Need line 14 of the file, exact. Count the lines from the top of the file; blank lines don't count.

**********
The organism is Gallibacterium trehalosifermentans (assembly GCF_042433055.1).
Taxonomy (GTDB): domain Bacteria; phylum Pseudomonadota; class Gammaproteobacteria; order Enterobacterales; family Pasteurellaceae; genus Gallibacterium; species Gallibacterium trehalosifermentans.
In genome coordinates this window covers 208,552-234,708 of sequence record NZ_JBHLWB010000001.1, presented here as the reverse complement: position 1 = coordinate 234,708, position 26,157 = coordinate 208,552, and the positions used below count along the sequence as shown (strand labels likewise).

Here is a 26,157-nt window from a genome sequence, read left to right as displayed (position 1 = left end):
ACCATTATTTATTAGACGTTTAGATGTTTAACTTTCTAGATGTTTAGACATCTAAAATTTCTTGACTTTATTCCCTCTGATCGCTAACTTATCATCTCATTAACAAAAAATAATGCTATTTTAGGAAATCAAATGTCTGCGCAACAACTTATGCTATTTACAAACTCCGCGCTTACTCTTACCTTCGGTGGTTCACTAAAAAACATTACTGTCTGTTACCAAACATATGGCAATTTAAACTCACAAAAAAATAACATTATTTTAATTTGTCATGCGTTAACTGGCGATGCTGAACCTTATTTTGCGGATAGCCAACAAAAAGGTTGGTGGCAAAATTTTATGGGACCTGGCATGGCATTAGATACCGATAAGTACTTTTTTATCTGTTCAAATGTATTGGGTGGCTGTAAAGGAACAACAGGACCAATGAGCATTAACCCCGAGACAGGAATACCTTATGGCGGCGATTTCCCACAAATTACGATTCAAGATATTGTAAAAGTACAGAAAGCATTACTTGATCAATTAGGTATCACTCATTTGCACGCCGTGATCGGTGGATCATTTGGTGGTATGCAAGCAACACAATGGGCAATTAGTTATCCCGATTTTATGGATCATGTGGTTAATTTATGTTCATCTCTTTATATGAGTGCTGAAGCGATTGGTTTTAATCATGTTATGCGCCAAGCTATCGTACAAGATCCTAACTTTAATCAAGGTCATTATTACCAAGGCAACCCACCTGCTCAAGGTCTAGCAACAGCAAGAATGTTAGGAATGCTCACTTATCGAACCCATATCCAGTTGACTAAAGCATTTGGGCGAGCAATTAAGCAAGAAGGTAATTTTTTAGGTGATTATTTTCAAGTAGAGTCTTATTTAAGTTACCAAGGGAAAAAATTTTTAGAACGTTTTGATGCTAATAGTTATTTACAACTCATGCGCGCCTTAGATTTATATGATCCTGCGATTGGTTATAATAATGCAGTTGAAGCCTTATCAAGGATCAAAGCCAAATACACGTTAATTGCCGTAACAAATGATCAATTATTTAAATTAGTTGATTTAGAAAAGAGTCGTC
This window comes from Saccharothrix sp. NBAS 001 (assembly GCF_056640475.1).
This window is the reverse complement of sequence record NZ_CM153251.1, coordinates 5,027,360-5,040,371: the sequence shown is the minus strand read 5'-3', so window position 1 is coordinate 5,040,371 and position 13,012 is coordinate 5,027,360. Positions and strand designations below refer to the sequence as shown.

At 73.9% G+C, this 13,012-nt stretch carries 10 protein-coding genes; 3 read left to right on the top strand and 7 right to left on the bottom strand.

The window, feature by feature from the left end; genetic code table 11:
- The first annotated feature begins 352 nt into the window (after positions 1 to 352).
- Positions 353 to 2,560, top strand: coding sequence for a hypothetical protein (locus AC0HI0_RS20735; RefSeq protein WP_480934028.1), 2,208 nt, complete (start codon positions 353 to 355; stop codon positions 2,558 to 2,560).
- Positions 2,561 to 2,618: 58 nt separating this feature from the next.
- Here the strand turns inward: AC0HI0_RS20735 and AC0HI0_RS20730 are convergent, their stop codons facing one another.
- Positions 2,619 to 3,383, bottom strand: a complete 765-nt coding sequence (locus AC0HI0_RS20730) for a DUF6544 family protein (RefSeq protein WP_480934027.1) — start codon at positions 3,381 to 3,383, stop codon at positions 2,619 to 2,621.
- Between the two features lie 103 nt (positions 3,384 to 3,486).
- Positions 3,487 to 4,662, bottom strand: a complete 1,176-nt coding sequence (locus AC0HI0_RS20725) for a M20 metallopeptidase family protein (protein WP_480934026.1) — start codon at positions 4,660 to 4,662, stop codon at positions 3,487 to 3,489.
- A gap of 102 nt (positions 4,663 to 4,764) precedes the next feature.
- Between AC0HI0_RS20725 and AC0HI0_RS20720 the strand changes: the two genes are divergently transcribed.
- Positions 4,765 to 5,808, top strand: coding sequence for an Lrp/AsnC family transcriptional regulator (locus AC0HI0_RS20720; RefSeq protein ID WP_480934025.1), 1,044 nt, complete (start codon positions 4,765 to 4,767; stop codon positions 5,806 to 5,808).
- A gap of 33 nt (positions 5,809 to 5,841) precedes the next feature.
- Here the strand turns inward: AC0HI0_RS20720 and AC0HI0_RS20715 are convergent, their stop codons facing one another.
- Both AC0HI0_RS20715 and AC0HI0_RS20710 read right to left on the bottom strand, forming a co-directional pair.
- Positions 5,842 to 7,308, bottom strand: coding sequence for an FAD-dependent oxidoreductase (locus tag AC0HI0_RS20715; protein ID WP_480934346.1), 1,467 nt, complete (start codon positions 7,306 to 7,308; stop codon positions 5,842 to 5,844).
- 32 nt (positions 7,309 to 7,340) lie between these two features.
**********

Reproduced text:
- Positions 2,619 to 3,383, bottom strand: a complete 765-nt coding sequence (locus AC0HI0_RS20730) for a DUF6544 family protein (RefSeq protein WP_480934027.1) — start codon at positions 3,381 to 3,383, stop codon at positions 2,619 to 2,621.